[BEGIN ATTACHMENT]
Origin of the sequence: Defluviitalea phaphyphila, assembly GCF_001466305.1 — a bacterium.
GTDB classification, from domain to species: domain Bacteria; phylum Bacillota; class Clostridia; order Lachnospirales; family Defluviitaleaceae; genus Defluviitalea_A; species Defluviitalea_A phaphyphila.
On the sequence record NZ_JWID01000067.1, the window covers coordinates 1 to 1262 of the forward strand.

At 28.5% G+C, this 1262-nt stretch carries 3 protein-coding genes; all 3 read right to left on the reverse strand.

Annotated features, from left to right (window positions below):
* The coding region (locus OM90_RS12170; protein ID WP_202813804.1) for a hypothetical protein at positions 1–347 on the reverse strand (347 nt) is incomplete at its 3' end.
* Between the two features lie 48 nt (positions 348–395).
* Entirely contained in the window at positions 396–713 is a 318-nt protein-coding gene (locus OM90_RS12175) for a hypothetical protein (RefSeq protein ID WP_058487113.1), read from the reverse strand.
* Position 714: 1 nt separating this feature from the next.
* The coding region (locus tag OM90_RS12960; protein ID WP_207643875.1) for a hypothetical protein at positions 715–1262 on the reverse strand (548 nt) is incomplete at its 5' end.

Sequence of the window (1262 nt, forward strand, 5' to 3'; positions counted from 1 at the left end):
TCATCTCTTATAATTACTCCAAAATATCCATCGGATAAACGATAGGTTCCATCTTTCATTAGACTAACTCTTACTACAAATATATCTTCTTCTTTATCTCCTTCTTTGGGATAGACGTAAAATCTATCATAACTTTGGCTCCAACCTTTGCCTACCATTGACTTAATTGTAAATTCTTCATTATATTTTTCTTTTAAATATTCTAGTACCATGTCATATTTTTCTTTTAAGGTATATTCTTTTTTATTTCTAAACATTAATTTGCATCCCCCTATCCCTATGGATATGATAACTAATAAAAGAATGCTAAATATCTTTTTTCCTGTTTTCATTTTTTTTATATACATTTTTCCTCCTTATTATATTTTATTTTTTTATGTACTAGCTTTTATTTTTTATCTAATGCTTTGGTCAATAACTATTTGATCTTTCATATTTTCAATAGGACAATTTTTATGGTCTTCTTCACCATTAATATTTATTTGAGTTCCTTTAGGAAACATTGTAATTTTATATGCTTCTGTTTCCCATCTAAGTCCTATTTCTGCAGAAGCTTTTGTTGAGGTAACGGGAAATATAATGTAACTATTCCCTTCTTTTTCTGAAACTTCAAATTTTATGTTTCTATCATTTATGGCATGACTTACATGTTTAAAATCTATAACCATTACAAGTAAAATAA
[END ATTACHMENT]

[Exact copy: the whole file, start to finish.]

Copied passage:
Origin of the sequence: Defluviitalea phaphyphila, assembly GCF_001466305.1 — a bacterium.
GTDB classification, from domain to species: domain Bacteria; phylum Bacillota; class Clostridia; order Lachnospirales; family Defluviitaleaceae; genus Defluviitalea_A; species Defluviitalea_A phaphyphila.
On the sequence record NZ_JWID01000067.1, the window covers coordinates 1 to 1262 of the forward strand.

At 28.5% G+C, this 1262-nt stretch carries 3 protein-coding genes; all 3 read right to left on the reverse strand.

Annotated features, from left to right (window positions below):
* The coding region (locus OM90_RS12170; protein ID WP_202813804.1) for a hypothetical protein at positions 1–347 on the reverse strand (347 nt) is incomplete at its 3' end.
* Between the two features lie 48 nt (positions 348–395).
* Entirely contained in the window at positions 396–713 is a 318-nt protein-coding gene (locus OM90_RS12175) for a hypothetical protein (RefSeq protein ID WP_058487113.1), read from the reverse strand.
* Position 714: 1 nt separating this feature from the next.
* The coding region (locus tag OM90_RS12960; protein ID WP_207643875.1) for a hypothetical protein at positions 715–1262 on the reverse strand (548 nt) is incomplete at its 5' end.

Sequence of the window (1262 nt, forward strand, 5' to 3'; positions counted from 1 at the left end):
TCATCTCTTATAATTACTCCAAAATATCCATCGGATAAACGATAGGTTCCATCTTTCATTAGACTAACTCTTACTACAAATATATCTTCTTCTTTATCTCCTTCTTTGGGATAGACGTAAAATCTATCATAACTTTGGCTCCAACCTTTGCCTACCATTGACTTAATTGTAAATTCTTCATTATATTTTTCTTTTAAATATTCTAGTACCATGTCATATTTTTCTTTTAAGGTATATTCTTTTTTATTTCTAAACATTAATTTGCATCCCCCTATCCCTATGGATATGATAACTAATAAAAGAATGCTAAATATCTTTTTTCCTGTTTTCATTTTTTTTATATACATTTTTCCTCCTTATTATATTTTATTTTTTTATGTACTAGCTTTTATTTTTTATCTAATGCTTTGGTCAATAACTATTTGATCTTTCATATTTTCAATAGGACAATTTTTATGGTCTTCTTCACCATTAATATTTATTTGAGTTCCTTTAGGAAACATTGTAATTTTATATGCTTCTGTTTCCCATCTAAGTCCTATTTCTGCAGAAGCTTTTGTTGAGGTAACGGGAAATATAATGTAACTATTCCCTTCTTTTTCTGAAACTTCAAATTTTATGTTTCTATCATTTATGGCATGACTTACATGTTTAAAATCTATAACCATTACAAGTAAAATAA